This week’s Q&A column is sponsored and written by Ann Duff of McEnearney Associates Realtors®, the leading real estate firm in Alexandria. To learn more about this article and relevant Alexandria market news, contact Ann at 703.965.8700 or email [email protected]. You may also submit your questions to McEnearney Associates via email for response in future columns.
Question: What’s the process of divesting look like, and why is it important to do it sooner than later?
Answer: So many people have had to tackle this task, but it was new to me, and I want to share what I have learned from a long weekend. (Yes, this relates to real estate and the human condition.)
My parents were married for 70-plus years, and they traveled the world, read voraciously and raised three remarkable daughters. (Well, two are remarkable, and I’m the outlier.)
Their out-of-state home needs selling, but first, it needs sorting out, and they aren’t around to tackle it. On Valentine’s Day weekend, the family convened to open boxes, files, envelopes and trunks of tax returns, holiday cards, keepsakes, jewelry, silverware, art, and decades of darling correspondence from “the girls.”
This is what I can share from what we all learned:
- Organization was critical. We are scattered across the U.S., and an Excel list was created by one special granddaughter with photos identifying the special, keep-in-the-family items. Sign on and claim your favorites or forever hold your peace.
- Hire a trustworthy, experienced estate salesperson or company. Sign a fair contract splitting the proceeds by certain percentages and give them the freedom to price, arrange and accomplish the goal of emptying the house.
- Find your Realtor (hoping you’ll find someone like a seasoned McEnearney Associate) — and I did! She will do all of the things I wrestle with in D.C., Maryland and Virginia — from getting rugs cleaned, appliances shined and touch-ups accomplished. Using her Realtor resources from afar, we’ve been able to treat for termites, tackle some landscaping and totally replace the two-zoned HVAC system.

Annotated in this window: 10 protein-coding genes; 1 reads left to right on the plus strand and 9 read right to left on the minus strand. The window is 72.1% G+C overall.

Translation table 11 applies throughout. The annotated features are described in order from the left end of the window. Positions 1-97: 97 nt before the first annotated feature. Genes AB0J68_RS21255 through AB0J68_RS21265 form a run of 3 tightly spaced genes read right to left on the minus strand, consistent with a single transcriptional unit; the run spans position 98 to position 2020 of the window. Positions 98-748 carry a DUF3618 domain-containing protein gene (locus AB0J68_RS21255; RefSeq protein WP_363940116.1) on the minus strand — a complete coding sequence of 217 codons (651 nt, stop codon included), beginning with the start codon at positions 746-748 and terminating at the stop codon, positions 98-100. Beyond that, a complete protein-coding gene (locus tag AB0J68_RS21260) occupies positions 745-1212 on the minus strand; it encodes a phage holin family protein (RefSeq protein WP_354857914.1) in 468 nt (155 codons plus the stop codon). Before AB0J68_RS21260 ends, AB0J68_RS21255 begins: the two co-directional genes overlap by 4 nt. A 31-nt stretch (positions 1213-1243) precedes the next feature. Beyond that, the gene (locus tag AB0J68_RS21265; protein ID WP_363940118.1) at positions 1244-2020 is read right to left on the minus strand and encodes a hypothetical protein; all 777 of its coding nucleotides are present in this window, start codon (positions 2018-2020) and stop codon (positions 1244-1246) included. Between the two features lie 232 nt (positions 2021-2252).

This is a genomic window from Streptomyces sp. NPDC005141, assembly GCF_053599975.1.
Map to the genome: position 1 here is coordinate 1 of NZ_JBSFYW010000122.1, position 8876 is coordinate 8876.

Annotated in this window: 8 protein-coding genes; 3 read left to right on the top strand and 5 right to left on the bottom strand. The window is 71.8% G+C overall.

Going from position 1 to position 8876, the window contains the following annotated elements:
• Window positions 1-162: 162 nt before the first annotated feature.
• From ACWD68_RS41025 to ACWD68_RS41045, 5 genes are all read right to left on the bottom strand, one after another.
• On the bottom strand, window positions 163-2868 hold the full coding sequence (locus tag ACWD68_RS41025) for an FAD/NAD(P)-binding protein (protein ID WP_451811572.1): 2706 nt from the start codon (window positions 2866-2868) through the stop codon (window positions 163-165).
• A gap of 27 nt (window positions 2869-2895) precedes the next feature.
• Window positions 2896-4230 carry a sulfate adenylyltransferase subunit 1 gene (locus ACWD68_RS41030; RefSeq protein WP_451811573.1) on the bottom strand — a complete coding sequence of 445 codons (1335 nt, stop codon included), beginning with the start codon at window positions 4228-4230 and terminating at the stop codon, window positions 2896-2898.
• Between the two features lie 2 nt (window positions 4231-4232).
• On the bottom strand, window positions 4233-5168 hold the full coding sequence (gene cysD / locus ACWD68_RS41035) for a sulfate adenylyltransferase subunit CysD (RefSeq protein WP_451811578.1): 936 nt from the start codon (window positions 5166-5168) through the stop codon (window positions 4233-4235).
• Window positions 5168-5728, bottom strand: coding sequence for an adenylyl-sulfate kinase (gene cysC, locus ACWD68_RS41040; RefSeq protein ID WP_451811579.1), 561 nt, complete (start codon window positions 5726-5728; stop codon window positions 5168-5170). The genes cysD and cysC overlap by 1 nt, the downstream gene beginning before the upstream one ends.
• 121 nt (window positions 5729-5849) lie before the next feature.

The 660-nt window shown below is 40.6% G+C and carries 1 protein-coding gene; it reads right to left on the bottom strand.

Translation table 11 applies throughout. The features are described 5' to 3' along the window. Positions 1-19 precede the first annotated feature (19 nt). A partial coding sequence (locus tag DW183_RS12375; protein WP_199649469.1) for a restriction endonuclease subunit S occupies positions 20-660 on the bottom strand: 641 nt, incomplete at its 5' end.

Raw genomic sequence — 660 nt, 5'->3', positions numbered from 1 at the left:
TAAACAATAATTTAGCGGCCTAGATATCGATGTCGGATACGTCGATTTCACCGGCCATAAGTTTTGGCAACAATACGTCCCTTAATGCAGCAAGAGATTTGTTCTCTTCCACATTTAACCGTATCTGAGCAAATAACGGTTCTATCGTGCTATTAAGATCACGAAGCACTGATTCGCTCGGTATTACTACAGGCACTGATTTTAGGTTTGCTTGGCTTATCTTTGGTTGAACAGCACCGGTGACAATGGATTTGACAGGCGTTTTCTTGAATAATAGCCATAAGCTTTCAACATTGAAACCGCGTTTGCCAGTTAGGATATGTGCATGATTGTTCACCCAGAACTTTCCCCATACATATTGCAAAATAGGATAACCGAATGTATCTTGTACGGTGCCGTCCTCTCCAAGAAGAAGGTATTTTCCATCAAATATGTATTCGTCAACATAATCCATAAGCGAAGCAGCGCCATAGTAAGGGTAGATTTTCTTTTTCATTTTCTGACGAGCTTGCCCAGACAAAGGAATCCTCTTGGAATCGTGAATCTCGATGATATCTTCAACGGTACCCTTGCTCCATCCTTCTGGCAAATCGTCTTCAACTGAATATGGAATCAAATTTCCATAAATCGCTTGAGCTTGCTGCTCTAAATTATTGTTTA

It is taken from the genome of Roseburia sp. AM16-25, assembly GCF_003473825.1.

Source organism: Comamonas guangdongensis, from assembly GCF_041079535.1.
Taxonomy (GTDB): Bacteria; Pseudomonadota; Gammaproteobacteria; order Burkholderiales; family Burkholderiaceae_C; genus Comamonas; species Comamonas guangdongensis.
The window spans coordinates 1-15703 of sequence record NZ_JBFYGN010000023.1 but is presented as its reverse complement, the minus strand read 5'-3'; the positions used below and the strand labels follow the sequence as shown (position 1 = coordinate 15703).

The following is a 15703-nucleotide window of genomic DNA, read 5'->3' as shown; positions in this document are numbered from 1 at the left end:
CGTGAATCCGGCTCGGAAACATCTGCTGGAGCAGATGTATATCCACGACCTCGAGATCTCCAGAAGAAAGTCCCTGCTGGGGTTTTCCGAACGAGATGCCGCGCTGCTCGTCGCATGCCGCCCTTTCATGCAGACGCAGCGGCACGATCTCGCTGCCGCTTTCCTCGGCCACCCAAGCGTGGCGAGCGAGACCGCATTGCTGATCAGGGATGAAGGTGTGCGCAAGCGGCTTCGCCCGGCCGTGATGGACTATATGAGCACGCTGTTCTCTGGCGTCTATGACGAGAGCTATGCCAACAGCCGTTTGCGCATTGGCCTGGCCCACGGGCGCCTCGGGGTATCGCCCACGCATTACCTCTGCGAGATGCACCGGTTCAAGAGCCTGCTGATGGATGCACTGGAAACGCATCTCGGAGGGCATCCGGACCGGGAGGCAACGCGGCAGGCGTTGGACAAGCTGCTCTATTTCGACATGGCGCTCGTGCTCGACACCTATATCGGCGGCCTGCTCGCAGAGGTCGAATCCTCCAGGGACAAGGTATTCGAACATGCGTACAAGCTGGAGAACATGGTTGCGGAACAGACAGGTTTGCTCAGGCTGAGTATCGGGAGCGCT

- Shred, shred, shred — especially when you find check stubs from the 1980s, tax returns from the 1990s and years of medical records. Alas, there won’t be a taker for the thousands of unlabeled travel photos, which might be of Sweden, Italy or Ireland… we are clueless.
- Keep an eye out for surveys, landscaping plans and blueprints. The Realtor and the buyers will appreciate them. Open every cupboard and drawer. Surprises await!
- Go home and do the same at your home. Sit down with your immediate heirs, and tell them what you have. Laughter will ensue because you will find out that your “treasures” are simply yours and there is a limited audience for your books, vacation art and certainly clothing. After doing this deep purge and donating items to charities, you will feel a great relief. Clients often feel lighter and more nimble — able to think about moving with less stress or continuing to love living in a home, which now feels distinctly less cluttered.
When buyers come into my parents’ home now — or yours in several years — they will be able to imagine their own lives and lifestyle within the home, instead of seeing every closet jammed with boxed memories and every wall covered with personal photos of mystery people.
Carry on, hang on to the memories, save only the best and shred the rest.
Ann Duff is a licensed real estate agent in Virginia, D.C. and Maryland with McEnearney Associates, Inc. in Old Town Alexandria. If you would like more information on selling or buying in today’s complex market, contact Ann at 703-965.8700 or visit her website AnnDuff.com.
If you would like a question answered in our weekly column or to set up an appointment with one of our Associates, please email: [email protected] or call 703-549-9292.
McEnearney Associates Realtors®, 109 S. Pitt Street, Alexandria, VA 22314. www.McEnearney.com Equal Housing Opportunity. #WeAreAlexandria
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Alexandria Women for Good donated $6,720 to Alexandria’s Community Lodgings from their first donation cycle! They toured one of the learning centers, met some of the staff and kids, and handed over a big check.
Alexandria Women for Good is a newly formed local Grapevine Giving Circle composed of local Alexandria women who make the commitment to give back to the local community regularly and intentionally. Each quarter they raise money to give to local nonprofits making a difference.
For more information visit: https://www.grapevine.org/giving- circle/3y6h4Ay/Alexandria-Women-for-Good
Pictured left to right: Laura Herron, Laura Turner, Kate Wiley from Community Lodgings, and Laura Bloodgood
Hi, my name is Moneim Z., and I am a blind male with chronic kidney disease, who needs a living kidney donor for a transplant. My blood type is B+, and I can accept a kidney from individuals who have blood types B and O.
To read my story, please see the attached letter.
To contact me directly, please email me at [email protected] or call at 571-428-5065. My living donor coordinator at INOVA Hospital, Amileen Cruz can be reached at (703) 776-8370 , or via email at [email protected]